In this incredibly rich chapter, John records the sequence of events that conclude history, as we know it. The capture and ultimate abolishment of Satan, the one thousand year kingdom of Jesus Christ, the resurrection of the just and the unjust, and the final great white throne judgment of man, hades, and death.
v.1-3 Then I saw an angel coming down from heaven, having the key to the bottomless pit and a great chain in his hand. He laid hold of the dragon, that serpent of old, who is the Devil and Satan, and bound him for a thousand years; and cast him into the bottomless pit, and shut him up, and set a seal upon him, so that he should deceive the nations no more till the thousand years were finished. But after these things he must be released for a little while.
In preparation for the millennial reign of Jesus Christ following Armageddon, John sees an angel lay hold of Satan and cast him into the bottomless pit (see also—Isa.14:15). And there he will remain sealed, shut up, and bound for a thousand years—up to the very end of the millennial reign of Christ on earth.
The purpose for Satan’s abolishment is explained: “so that he should deceive the nations no more till the thousand years were finished.” In other words, during the full term of Christ’s one thousand year reign on earth, Satan will be in confinement in the bottomless pit without power. And as a result, all the nations of the earth will enter a time of peace and prosperity not known since before the fall of man. “But after these things he must be released for a little while.” That is, after Christ has completed His earthly reign Satan will again be released with an ability to do evil for a short while.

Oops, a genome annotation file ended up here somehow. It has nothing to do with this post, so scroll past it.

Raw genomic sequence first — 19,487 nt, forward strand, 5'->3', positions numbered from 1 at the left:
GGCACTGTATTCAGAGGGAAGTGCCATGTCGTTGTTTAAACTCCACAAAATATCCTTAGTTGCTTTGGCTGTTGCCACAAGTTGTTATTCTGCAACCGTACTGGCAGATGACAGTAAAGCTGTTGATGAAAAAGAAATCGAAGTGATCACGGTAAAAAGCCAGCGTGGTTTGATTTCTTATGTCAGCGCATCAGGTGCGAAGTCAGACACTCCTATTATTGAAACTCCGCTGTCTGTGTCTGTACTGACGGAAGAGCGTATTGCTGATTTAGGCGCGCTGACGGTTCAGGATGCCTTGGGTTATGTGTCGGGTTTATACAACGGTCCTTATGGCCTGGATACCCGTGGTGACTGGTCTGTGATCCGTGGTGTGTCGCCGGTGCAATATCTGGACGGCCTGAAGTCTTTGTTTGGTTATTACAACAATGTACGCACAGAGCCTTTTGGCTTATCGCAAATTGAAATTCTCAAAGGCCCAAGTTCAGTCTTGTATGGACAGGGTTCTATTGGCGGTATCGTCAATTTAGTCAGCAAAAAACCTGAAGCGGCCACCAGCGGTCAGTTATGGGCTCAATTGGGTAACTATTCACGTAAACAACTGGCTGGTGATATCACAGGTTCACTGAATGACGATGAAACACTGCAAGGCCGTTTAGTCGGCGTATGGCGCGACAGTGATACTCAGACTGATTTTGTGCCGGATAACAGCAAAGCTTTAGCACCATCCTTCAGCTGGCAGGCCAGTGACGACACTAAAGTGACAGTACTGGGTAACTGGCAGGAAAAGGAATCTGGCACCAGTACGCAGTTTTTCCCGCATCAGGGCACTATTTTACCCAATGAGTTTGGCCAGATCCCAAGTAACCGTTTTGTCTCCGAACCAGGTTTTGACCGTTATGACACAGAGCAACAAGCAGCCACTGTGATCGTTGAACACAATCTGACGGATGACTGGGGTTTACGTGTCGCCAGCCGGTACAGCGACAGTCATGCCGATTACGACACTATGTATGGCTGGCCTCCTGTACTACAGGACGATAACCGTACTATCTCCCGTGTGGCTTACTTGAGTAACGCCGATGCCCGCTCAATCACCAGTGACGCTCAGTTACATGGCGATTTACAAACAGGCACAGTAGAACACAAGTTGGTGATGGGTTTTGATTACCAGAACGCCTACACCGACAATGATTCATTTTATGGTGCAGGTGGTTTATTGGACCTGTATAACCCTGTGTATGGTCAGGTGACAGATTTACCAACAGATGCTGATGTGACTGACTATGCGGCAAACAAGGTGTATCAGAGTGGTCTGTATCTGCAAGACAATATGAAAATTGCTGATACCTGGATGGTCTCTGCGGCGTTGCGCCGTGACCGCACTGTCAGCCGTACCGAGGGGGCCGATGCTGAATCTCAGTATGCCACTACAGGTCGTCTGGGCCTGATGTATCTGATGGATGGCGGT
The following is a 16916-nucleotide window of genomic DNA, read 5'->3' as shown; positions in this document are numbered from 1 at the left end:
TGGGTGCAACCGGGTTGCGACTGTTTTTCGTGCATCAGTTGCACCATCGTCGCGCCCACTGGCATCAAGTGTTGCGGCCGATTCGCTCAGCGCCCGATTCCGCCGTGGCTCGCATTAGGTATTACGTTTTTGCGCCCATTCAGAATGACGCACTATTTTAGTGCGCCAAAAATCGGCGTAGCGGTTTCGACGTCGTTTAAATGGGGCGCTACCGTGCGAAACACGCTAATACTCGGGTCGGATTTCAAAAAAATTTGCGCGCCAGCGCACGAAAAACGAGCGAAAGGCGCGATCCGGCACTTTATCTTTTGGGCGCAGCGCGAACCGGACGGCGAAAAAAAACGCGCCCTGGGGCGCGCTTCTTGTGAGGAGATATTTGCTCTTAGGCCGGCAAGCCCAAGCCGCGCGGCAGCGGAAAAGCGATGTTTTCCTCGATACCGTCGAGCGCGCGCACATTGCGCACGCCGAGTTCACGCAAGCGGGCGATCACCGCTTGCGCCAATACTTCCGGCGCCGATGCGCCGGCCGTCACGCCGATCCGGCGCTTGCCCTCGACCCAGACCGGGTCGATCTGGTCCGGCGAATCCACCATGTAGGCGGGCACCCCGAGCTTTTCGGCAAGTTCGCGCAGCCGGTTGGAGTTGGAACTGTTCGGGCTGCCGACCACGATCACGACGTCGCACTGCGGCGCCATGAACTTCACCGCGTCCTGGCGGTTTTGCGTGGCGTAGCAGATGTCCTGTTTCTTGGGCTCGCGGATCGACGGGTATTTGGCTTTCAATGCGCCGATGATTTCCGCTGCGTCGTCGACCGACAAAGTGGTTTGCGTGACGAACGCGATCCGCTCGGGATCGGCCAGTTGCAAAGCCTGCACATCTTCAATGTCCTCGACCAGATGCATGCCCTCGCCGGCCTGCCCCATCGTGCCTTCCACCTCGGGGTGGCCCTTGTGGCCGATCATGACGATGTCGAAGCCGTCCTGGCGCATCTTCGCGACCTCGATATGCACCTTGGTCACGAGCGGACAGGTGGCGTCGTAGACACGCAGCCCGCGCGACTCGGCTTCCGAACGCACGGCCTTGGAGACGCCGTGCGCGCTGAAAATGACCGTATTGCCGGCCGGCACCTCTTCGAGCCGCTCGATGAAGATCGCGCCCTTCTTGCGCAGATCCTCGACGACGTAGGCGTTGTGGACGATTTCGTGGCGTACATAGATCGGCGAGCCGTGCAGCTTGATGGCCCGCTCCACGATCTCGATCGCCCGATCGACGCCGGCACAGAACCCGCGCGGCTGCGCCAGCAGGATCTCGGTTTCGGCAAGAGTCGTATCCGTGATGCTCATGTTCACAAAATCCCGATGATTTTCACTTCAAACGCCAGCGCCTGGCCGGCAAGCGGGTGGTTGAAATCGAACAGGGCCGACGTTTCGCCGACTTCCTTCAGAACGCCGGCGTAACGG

Satan’s four awful names adequately define him.
- The “dragon”. He’s the persecutor of Christ and His people (Rev.12:17)
- That “serpent of old”. The one in the Garden of Eden who tempted Eve (Gen.3:13)
- The “Devil” (“slanderer”). He’s the false accuser of the brethren and the author of lies (Rev.12:10)
- “Satan” (“adversary”). He’s the enemy of God, the murderer of God’s people, and the destroyer of God’s creation
v.4-5 And I saw thrones, and they that sat on them, and judgment was committed to them. And I saw the souls of those who had been beheaded for their witness to Jesus and for the word of God, who had not worshiped the beast or his image, and had not received his mark on their foreheads or on their hands. And they lived and reigned with Christ for a thousand years. But the rest of the dead did not live again until the thousand years were finished. This is the first resurrection.
These kingly judges seated upon thrones are the saints of Christ. All those who had been redeemed by His blood, resurrected from the grave, and raptured into His presence. These (the saints) will reign as kings and priests with Christ (see—Rev.1:5-6; 5:9-10).
The remainder of the souls John sees is the Tribulation martyrs. Seemingly, in view of the unique circumstances they will suffer and yet maintain a faithful witness for the Lord under the most severe difficulties, they are given special recognition and then deliberately reassured that they, too, will live and reign with Christ throughout the Millennium.
The “rest of the dead” speaks of the unsaved souls imprisoned in Hades who did not take part in the “first resurrection” with the redeemed. These are the men and women who live and die without accepting Jesus Christ as Saviour.
“And many of those who sleep in the dust of the earth shall awake, some to everlasting life, some to shame and everlasting contempt” (Dan.12:2)
The “first resurrection” refers to the resurrection of the redeemed (more below).